Portland city commissioners are considering a proposal that would require builders to create affordable housing, a move that comes as the city faces a housing crisis and after state lawmakers earlier this year passed a bill allowing cities to create these mandates.
The meeting was packed Tuesday morning, with even the upstairs balcony nearly at capacity. Many of the hundreds of people in attendance held signs that said “Rent Freeze Now,” although that tactic not the proposal on the table.
Instead, the plan would require new developments with more than 20 units to make at least 20 percent of the units affordable to those earning no more than 80 percent of the city’s median family income.
Developers could also make ten percent of units affordable to those earning less than 60 percent of the median income.
There would be other options as well, including plans where developers could pay a special fee instead of offering affordable units or dedicating other existing units at a different location as affordable.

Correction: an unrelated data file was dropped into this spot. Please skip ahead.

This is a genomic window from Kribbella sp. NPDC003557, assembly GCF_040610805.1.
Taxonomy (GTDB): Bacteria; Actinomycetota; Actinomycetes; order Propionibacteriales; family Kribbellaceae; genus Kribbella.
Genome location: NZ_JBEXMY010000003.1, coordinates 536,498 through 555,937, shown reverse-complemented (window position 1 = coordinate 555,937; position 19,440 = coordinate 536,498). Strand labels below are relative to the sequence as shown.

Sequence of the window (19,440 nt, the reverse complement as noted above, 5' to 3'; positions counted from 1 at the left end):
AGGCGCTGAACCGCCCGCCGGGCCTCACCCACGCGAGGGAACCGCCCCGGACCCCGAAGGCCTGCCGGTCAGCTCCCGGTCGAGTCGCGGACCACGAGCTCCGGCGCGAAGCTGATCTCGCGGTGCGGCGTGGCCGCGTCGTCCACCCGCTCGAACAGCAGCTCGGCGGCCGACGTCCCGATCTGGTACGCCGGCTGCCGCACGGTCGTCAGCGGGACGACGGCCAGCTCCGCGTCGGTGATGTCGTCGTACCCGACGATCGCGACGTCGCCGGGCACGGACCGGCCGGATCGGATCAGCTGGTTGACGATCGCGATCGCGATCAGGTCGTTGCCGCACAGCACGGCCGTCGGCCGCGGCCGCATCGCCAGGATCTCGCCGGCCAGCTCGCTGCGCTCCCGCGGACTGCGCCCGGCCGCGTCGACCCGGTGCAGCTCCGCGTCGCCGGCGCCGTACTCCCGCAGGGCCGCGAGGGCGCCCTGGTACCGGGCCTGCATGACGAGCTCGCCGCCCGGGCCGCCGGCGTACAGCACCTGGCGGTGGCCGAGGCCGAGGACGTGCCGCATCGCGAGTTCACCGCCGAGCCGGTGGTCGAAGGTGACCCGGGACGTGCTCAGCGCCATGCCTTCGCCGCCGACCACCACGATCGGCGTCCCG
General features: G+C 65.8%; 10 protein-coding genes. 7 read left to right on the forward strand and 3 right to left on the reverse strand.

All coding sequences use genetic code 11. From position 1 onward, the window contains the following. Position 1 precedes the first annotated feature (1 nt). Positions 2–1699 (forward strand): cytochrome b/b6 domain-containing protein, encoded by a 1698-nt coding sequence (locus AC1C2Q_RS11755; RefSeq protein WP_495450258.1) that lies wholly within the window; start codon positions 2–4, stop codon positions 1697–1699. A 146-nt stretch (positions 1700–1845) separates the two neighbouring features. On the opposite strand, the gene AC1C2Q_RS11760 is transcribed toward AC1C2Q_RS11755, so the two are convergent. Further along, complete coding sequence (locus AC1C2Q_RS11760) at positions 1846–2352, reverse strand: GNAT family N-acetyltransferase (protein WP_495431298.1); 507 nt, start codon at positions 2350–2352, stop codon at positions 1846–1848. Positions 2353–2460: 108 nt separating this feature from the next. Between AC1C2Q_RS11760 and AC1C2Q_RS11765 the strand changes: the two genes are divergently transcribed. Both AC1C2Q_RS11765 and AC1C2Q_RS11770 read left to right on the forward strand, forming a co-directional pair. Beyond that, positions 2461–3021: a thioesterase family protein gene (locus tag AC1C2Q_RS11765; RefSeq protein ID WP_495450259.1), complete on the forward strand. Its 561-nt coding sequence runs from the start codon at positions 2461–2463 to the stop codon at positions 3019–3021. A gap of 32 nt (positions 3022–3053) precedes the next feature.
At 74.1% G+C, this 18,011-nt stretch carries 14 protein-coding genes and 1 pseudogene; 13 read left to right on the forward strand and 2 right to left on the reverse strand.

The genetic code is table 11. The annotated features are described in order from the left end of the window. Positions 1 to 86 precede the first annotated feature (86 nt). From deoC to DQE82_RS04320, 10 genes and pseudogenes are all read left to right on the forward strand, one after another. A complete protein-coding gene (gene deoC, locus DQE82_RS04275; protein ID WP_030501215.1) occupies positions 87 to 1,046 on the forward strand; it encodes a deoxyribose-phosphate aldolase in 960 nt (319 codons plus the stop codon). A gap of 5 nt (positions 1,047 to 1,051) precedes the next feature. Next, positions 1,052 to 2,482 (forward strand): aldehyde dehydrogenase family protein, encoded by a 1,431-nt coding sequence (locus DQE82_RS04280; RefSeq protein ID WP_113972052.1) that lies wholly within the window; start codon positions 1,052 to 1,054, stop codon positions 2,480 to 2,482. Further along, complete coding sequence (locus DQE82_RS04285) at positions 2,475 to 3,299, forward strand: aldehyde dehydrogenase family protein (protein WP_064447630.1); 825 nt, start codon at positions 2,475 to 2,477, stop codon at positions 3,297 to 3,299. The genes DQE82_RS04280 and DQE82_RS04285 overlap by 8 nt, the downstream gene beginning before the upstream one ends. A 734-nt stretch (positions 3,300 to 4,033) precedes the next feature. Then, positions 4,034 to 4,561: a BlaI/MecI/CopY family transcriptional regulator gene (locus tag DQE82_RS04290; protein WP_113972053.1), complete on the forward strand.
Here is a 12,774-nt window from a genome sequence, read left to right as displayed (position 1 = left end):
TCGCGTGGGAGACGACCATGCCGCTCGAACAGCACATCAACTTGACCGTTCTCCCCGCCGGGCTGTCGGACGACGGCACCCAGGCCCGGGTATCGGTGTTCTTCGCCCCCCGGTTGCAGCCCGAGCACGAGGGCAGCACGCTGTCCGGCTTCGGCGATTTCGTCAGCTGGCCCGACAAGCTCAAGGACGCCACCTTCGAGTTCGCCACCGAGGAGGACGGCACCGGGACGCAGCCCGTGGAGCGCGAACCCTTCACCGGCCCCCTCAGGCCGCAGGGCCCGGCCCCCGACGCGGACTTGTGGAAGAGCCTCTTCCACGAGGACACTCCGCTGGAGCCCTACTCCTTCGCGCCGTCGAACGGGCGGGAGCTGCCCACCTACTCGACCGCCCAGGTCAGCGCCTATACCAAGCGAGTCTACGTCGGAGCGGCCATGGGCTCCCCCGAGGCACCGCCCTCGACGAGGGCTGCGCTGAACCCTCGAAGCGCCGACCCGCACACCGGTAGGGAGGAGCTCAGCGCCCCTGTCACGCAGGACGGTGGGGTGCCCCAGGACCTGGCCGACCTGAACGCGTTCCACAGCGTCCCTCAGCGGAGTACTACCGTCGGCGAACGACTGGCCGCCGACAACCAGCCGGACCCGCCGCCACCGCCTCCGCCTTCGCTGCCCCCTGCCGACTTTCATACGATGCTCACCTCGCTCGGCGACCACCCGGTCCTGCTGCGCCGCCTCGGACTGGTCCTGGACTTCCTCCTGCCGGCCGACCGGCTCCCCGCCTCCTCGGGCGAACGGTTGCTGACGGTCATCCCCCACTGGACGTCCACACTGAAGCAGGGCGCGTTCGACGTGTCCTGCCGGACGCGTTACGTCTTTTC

Studies done for the city found that the rule would increase Portland’s supply of affordable housing, but it could also be a crippling added cost to developers if the mandate isn’t offset by other incentives.
Dozens of people and groups spoke before commissioners in support of the proposal.
Also noteworthy from the meeting is that the commission is expected to authorize $51 million Wednesday to be spent on the Ellington Apartment affordable housing project in northeast Portland.
A recent Oregon Office of Economic Analysis study found that Portland is dealing with a shortage of about 23,000 units of housing.
Commissioners are expected to vote on the affordable housing proposal next week.
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